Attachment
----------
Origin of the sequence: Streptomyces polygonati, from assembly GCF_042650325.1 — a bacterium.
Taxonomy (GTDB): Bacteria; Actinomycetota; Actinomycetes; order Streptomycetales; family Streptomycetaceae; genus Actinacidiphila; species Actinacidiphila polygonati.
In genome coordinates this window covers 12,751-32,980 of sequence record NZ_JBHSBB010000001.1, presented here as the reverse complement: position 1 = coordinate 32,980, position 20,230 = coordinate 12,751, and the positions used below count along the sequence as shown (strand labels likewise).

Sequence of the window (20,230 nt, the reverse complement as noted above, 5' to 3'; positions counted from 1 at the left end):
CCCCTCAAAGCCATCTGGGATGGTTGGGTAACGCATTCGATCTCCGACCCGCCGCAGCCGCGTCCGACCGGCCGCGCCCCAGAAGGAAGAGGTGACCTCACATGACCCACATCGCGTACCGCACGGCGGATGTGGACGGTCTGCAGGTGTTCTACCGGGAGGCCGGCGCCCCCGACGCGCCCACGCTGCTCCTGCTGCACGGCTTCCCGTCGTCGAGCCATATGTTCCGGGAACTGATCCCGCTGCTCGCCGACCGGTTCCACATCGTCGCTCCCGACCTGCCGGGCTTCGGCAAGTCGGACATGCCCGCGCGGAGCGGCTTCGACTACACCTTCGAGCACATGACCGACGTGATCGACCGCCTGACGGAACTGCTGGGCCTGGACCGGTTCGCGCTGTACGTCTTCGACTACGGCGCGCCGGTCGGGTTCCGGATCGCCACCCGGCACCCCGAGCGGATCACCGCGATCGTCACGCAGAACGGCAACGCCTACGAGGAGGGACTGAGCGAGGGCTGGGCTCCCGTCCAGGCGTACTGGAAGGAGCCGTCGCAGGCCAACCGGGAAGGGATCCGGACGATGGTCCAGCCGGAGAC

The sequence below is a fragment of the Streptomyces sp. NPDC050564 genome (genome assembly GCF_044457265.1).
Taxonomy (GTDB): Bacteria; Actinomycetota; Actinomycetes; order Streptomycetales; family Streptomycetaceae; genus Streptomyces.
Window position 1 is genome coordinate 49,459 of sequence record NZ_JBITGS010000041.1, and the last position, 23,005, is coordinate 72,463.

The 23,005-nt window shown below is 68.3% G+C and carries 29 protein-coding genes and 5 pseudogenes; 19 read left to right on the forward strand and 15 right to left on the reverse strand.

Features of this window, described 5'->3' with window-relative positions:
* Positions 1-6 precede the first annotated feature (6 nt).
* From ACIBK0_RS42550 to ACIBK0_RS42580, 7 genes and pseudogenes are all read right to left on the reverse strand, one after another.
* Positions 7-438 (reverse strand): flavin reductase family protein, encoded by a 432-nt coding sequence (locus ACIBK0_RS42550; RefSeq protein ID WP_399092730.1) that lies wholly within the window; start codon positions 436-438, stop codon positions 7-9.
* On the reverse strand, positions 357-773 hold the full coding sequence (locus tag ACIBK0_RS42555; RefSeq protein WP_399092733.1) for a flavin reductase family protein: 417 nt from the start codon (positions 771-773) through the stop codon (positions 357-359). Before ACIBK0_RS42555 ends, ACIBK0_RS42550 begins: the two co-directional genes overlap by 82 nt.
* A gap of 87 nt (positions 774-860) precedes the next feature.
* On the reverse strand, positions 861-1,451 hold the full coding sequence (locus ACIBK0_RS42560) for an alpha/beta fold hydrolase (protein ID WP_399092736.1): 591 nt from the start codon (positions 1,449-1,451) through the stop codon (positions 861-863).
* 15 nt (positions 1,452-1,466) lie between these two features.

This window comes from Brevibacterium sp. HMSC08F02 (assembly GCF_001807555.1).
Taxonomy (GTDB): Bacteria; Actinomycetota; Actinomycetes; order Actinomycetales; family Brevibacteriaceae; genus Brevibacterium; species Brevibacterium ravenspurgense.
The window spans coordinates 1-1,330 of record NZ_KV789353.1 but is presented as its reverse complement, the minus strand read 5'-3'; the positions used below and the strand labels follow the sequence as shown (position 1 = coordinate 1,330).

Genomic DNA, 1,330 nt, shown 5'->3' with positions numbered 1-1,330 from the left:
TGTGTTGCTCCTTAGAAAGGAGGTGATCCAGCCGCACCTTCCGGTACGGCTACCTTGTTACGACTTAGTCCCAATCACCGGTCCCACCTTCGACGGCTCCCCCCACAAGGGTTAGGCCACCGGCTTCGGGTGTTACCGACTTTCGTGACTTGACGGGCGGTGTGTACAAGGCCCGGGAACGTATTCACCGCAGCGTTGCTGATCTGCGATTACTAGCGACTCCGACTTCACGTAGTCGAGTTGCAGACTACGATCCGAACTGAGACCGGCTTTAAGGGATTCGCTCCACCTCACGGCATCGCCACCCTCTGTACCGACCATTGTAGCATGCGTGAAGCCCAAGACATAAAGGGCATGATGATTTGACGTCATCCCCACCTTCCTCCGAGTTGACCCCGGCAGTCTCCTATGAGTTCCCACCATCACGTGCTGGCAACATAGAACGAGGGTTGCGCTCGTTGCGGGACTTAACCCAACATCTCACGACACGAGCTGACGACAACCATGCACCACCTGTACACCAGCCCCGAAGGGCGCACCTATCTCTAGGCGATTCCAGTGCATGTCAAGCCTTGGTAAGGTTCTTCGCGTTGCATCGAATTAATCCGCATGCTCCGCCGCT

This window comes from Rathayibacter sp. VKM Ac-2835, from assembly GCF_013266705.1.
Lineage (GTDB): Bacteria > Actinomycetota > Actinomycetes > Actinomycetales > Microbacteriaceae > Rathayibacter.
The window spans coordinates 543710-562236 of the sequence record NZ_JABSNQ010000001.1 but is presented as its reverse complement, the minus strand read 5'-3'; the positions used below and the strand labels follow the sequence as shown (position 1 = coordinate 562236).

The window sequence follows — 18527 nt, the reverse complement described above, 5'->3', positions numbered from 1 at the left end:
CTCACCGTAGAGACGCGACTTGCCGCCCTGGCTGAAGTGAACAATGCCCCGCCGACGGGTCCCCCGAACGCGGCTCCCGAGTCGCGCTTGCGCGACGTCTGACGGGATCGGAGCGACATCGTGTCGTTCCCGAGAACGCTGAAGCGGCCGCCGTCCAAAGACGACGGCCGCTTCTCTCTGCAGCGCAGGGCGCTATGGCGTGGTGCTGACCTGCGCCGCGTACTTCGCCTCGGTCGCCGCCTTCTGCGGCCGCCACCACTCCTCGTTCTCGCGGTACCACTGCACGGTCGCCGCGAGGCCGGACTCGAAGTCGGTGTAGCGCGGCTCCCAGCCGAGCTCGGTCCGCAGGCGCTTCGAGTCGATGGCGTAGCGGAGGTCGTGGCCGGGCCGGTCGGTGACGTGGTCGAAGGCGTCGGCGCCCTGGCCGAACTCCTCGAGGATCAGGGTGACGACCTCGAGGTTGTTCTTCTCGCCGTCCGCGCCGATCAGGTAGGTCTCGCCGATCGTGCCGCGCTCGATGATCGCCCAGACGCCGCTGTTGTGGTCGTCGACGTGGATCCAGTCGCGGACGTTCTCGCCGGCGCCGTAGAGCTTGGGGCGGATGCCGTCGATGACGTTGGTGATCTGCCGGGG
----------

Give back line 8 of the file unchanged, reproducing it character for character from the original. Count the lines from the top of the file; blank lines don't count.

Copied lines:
Window position 1 is genome coordinate 49,459 of sequence record NZ_JBITGS010000041.1, and the last position, 23,005, is coordinate 72,463.